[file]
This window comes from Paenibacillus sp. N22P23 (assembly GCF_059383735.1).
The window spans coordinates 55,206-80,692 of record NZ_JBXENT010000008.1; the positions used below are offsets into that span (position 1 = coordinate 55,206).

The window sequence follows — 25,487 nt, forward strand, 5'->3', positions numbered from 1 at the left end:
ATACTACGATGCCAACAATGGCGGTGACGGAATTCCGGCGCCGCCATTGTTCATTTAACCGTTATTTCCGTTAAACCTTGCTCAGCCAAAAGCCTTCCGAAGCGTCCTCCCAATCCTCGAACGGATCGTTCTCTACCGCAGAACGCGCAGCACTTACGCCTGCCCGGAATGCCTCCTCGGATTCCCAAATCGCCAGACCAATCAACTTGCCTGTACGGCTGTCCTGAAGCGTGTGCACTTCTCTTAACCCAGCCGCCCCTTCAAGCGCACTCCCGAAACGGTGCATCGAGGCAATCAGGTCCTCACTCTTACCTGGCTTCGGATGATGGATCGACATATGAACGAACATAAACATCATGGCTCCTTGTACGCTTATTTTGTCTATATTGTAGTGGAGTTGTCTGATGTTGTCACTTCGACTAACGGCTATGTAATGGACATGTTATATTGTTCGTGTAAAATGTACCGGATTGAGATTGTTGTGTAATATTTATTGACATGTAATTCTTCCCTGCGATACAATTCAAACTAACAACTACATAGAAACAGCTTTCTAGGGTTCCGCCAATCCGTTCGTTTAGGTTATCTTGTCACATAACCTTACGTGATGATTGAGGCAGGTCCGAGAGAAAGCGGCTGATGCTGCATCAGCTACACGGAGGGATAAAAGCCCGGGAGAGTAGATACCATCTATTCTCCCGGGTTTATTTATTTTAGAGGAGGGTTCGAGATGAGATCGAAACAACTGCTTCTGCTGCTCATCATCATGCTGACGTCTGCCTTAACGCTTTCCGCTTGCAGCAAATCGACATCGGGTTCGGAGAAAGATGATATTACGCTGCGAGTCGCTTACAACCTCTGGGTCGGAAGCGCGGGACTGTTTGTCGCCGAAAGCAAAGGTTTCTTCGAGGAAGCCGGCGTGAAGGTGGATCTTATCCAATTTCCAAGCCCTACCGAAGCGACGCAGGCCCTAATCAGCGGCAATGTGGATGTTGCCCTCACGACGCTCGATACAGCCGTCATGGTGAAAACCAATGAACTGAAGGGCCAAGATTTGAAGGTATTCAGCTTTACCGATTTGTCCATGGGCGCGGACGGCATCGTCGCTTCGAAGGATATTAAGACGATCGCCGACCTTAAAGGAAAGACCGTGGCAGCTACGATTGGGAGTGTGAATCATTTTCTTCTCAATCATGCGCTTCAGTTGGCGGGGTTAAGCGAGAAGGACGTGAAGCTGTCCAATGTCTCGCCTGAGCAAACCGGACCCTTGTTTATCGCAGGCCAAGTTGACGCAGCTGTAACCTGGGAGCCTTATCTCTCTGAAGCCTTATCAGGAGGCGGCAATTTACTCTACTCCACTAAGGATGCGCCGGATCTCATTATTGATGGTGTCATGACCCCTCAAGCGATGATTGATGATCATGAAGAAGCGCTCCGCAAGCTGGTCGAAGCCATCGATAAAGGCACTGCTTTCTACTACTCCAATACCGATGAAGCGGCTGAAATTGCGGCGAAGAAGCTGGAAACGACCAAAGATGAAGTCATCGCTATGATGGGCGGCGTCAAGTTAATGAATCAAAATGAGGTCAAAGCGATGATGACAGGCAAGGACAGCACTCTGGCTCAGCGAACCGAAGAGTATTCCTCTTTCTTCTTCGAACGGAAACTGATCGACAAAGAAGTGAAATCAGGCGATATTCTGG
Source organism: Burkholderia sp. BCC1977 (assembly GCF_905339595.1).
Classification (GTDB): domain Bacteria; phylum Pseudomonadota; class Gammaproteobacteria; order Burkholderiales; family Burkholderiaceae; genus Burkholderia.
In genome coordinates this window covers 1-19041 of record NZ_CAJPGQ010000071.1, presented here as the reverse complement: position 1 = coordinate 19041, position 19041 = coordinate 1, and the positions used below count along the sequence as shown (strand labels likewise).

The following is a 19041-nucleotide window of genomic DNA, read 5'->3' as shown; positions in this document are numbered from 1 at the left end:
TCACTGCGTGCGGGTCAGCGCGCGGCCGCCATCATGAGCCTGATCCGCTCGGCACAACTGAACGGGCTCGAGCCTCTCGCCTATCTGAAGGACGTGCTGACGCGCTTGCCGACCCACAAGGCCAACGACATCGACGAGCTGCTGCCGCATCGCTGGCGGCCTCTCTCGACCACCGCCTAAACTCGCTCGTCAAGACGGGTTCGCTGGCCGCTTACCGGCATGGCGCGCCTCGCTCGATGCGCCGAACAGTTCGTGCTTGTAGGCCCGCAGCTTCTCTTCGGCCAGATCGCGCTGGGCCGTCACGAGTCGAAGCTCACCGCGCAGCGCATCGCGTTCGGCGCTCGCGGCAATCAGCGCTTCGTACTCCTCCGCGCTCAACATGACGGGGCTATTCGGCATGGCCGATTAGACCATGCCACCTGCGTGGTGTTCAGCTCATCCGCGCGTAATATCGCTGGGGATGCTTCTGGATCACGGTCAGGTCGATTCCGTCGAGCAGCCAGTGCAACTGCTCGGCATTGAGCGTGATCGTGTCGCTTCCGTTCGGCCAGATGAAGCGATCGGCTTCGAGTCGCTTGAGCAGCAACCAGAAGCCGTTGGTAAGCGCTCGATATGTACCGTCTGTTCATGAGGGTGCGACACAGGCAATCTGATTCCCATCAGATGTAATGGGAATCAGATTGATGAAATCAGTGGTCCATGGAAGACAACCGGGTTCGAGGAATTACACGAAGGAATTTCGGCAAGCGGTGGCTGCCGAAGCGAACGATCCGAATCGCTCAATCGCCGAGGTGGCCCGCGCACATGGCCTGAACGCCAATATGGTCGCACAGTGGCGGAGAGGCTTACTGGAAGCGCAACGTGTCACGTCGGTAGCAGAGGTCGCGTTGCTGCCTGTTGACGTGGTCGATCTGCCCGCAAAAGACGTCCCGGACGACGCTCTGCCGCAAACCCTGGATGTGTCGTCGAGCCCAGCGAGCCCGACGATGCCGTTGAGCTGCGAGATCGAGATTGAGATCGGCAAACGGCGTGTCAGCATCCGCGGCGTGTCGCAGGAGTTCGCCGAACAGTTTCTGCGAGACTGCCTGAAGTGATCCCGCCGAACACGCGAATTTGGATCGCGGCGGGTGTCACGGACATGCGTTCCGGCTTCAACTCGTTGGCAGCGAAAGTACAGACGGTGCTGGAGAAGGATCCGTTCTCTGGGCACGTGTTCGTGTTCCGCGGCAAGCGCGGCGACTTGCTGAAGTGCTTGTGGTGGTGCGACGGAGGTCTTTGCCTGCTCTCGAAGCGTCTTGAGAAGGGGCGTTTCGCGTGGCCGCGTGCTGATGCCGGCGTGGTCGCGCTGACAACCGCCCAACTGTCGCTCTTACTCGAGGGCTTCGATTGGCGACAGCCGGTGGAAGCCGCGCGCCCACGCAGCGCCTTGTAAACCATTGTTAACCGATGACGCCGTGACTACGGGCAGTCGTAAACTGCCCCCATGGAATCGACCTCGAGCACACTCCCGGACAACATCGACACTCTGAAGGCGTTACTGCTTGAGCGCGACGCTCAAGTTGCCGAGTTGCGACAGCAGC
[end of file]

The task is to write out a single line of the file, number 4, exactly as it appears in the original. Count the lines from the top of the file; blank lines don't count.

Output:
ATACTACGATGCCAACAATGGCGGTGACGGAATTCCGGCGCCGCCATTGTTCATTTAACCGTTATTTCCGTTAAACCTTGCTCAGCCAAAAGCCTTCCGAAGCGTCCTCCCAATCCTCGAACGGATCGTTCTCTACCGCAGAACGCGCAGCACTTACGCCTGCCCGGAATGCCTCCTCGGATTCCCAAATCGCCAGACCAATCAACTTGCCTGTACGGCTGTCCTGAAGCGTGTGCACTTCTCTTAACCCAGCCGCCCCTTCAAGCGCACTCCCGAAACGGTGCATCGAGGCAATCAGGTCCTCACTCTTACCTGGCTTCGGATGATGGATCGACATATGAACGAACATAAACATCATGGCTCCTTGTACGCTTATTTTGTCTATATTGTAGTGGAGTTGTCTGATGTTGTCACTTCGACTAACGGCTATGTAATGGACATGTTATATTGTTCGTGTAAAATGTACCGGATTGAGATTGTTGTGTAATATTTATTGACATGTAATTCTTCCCTGCGATACAATTCAAACTAACAACTACATAGAAACAGCTTTCTAGGGTTCCGCCAATCCGTTCGTTTAGGTTATCTTGTCACATAACCTTACGTGATGATTGAGGCAGGTCCGAGAGAAAGCGGCTGATGCTGCATCAGCTACACGGAGGGATAAAAGCCCGGGAGAGTAGATACCATCTATTCTCCCGGGTTTATTTATTTTAGAGGAGGGTTCGAGATGAGATCGAAACAACTGCTTCTGCTGCTCATCATCATGCTGACGTCTGCCTTAACGCTTTCCGCTTGCAGCAAATCGACATCGGGTTCGGAGAAAGATGATATTACGCTGCGAGTCGCTTACAACCTCTGGGTCGGAAGCGCGGGACTGTTTGTCGCCGAAAGCAAAGGTTTCTTCGAGGAAGCCGGCGTGAAGGTGGATCTTATCCAATTTCCAAGCCCTACCGAAGCGACGCAGGCCCTAATCAGCGGCAATGTGGATGTTGCCCTCACGACGCTCGATACAGCCGTCATGGTGAAAACCAATGAACTGAAGGGCCAAGATTTGAAGGTATTCAGCTTTACCGATTTGTCCATGGGCGCGGACGGCATCGTCGCTTCGAAGGATATTAAGACGATCGCCGACCTTAAAGGAAAGACCGTGGCAGCTACGATTGGGAGTGTGAATCATTTTCTTCTCAATCATGCGCTTCAGTTGGCGGGGTTAAGCGAGAAGGACGTGAAGCTGTCCAATGTCTCGCCTGAGCAAACCGGACCCTTGTTTATCGCAGGCCAAGTTGACGCAGCTGTAACCTGGGAGCCTTATCTCTCTGAAGCCTTATCAGGAGGCGGCAATTTACTCTACTCCACTAAGGATGCGCCGGATCTCATTATTGATGGTGTCATGACCCCTCAAGCGATGATTGATGATCATGAAGAAGCGCTCCGCAAGCTGGTCGAAGCCATCGATAAAGGCACTGCTTTCTACTACTCCAATACCGATGAAGCGGCTGAAATTGCGGCGAAGAAGCTGGAAACGACCAAAGATGAAGTCATCGCTATGATGGGCGGCGTCAAGTTAATGAATCAAAATGAGGTCAAAGCGATGATGACAGGCAAGGACAGCACTCTGGCTCAGCGAACCGAAGAGTATTCCTCTTTCTTCTTCGAACGGAAACTGATCGACAAAGAAGTGAAATCAGGCGATATTCTGG